A checklist to reflect on your Early Years setting outcomes for Diversity and LGBT families

Reading Time: 5 minutes

 

The checklist I am giving you below is a basic one and an opportunity for you to complete an audit with regards to seeing how far you and your setting has gone to make families, children, young people and your local community welcome within your setting when it comes to LGBT.

This post is all about how you can create an early childhood setting that is welcoming for all children and families. This post is recommended for all Early Years settings including those within a school and outreach setting.

A feeling of belonging is an important feeling when you are a child and is also critical to every family too. The well-being and the drive to form relationships help children fulfil to their potential in all areas of their development – physically, emotionally, socially and cognitively. A good quality Early Years provision can expand on children’s experiences of forming relationships when the culture or curriculum make partnership working with families and communities central to the themes of the learning and outcomes for the children.

We also need to get behind Family Week which is run by Laura Henry in November each year. It is a celebration of families. You can get resources and ideas by joining in and registering. 2019 was a real success and I cannot wait to see what 2020 will bring.

 

This blog focuses on three key areas

  • Early Years Setting and Family Communications
  • Environment
  • Daily Learning Areas – where the children play and engage with each other

Early Years Setting and Family Communications
Are the application forms that families complete friendly to all families? Do they us language such as parent or guardian instead of mother/father?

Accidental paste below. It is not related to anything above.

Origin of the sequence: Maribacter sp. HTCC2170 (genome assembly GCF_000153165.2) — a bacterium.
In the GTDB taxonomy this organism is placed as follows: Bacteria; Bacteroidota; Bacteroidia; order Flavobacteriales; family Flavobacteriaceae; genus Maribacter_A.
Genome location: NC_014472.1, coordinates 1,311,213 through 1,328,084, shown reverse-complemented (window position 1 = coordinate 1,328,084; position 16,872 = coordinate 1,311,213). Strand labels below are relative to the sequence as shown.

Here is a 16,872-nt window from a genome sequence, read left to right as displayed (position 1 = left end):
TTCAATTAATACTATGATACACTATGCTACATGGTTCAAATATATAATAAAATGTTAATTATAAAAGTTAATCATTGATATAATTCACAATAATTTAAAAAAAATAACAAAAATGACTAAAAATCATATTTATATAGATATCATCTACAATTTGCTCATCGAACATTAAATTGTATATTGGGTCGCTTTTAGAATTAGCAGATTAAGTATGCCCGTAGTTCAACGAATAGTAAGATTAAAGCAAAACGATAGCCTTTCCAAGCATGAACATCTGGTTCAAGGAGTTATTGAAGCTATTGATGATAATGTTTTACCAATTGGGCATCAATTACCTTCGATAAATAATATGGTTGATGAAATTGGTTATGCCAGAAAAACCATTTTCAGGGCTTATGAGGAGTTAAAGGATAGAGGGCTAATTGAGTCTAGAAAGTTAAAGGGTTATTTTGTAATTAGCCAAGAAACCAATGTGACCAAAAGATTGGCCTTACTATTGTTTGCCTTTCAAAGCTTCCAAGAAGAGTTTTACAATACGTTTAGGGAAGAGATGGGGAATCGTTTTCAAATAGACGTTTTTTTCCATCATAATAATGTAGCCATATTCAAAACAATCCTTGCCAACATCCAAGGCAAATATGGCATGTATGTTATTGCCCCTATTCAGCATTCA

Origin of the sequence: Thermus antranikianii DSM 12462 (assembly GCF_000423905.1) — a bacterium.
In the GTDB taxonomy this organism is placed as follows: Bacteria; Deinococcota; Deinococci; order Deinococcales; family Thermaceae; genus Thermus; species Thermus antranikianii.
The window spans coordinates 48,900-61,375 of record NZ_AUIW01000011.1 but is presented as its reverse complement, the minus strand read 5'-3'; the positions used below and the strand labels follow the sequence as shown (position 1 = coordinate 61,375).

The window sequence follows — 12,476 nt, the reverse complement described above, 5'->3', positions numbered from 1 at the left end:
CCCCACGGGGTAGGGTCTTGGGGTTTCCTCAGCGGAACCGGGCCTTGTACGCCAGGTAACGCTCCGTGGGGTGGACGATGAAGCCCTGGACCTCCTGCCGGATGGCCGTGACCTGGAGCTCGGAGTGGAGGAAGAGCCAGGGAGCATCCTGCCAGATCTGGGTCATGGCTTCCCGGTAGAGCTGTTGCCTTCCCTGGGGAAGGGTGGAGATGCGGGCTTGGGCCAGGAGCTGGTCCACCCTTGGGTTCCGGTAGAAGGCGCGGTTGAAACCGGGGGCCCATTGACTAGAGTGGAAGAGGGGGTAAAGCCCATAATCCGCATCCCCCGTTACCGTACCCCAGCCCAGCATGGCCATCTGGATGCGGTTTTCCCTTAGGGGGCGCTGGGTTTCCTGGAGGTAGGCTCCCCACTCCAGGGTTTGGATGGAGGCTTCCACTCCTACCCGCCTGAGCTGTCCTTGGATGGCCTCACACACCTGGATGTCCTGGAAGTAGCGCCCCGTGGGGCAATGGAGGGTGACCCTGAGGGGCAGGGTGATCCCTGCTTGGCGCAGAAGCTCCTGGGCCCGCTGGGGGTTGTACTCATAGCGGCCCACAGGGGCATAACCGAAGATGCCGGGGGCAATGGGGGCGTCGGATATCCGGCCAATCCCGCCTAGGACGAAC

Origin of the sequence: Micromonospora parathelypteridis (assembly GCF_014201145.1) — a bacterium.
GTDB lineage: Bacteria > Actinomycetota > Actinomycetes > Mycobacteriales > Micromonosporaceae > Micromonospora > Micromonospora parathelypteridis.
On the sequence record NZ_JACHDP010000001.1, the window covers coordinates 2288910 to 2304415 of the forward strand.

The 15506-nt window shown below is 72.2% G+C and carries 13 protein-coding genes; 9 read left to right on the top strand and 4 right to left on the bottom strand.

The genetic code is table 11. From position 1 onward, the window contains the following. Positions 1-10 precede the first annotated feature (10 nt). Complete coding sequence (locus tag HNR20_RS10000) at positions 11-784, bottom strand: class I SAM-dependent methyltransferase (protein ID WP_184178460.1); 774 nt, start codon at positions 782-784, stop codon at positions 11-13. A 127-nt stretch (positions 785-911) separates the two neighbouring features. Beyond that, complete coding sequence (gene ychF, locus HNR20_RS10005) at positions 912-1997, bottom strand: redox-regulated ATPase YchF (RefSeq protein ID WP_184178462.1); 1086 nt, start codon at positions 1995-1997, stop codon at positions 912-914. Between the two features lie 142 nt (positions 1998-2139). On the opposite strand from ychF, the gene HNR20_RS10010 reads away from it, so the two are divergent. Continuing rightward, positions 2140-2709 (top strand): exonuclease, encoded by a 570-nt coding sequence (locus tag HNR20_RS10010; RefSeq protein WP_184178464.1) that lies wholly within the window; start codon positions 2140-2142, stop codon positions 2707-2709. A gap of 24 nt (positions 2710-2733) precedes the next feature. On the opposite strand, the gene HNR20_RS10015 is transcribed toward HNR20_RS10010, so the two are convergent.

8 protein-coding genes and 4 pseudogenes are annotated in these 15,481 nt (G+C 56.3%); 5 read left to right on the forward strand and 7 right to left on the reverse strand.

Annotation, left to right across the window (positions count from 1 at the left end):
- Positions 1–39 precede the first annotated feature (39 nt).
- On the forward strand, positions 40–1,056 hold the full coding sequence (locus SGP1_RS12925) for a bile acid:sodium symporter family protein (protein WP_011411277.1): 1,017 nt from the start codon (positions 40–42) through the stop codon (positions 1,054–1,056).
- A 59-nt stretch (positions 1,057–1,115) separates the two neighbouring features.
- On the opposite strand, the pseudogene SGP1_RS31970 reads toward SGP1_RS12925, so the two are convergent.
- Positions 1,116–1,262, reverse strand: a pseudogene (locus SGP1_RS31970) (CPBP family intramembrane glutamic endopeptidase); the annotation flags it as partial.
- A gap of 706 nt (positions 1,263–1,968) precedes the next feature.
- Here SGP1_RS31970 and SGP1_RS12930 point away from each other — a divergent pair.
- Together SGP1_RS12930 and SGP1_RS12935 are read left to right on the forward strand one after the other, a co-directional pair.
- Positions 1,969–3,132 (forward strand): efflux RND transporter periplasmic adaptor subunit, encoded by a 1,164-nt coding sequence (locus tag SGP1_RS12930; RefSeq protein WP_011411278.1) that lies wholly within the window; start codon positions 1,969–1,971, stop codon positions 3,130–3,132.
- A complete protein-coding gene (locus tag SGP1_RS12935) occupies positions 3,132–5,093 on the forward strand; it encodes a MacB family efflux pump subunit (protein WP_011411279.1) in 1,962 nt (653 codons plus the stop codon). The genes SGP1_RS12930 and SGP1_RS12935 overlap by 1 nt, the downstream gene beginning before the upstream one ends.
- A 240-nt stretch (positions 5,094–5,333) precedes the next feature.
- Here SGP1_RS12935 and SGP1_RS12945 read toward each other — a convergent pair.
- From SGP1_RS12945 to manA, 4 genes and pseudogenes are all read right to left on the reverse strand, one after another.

• Do you ask the families about who the important people are in their children’s lives, and what children call them? For example, if a child has two dads, are they called “Daddy” and Papi.” Or if a grandmother is raising a child, is she “Grandma” or “Nana”?
  • Do all children and families see themselves represented in letters and announcements? For example, do letters say, “Dear Families, welcome to our new project this month . . ” or “Please bring this letter home to your family” (rather than to your “mommy and daddy”)
  • Are communications translated into the languages families speak?

Environment

  • Are there photos in common areas and in the learning spaces of families – these could be families working, playing. Do they depict the many ways that children and families interact with each other. Showing how they all engage in the world.
  • Do photos and displays promote inclusiveness and definitions of families? So are there photos of adoptive, LGBT, grandparent and multi-race families?o the images show people who are presentative of diverse races/ethnicities, economic status, physical ability, age and different family structures?
  • Do your posters, children’s art, children’s book displays and photos of your real families, including the staffs in your setting?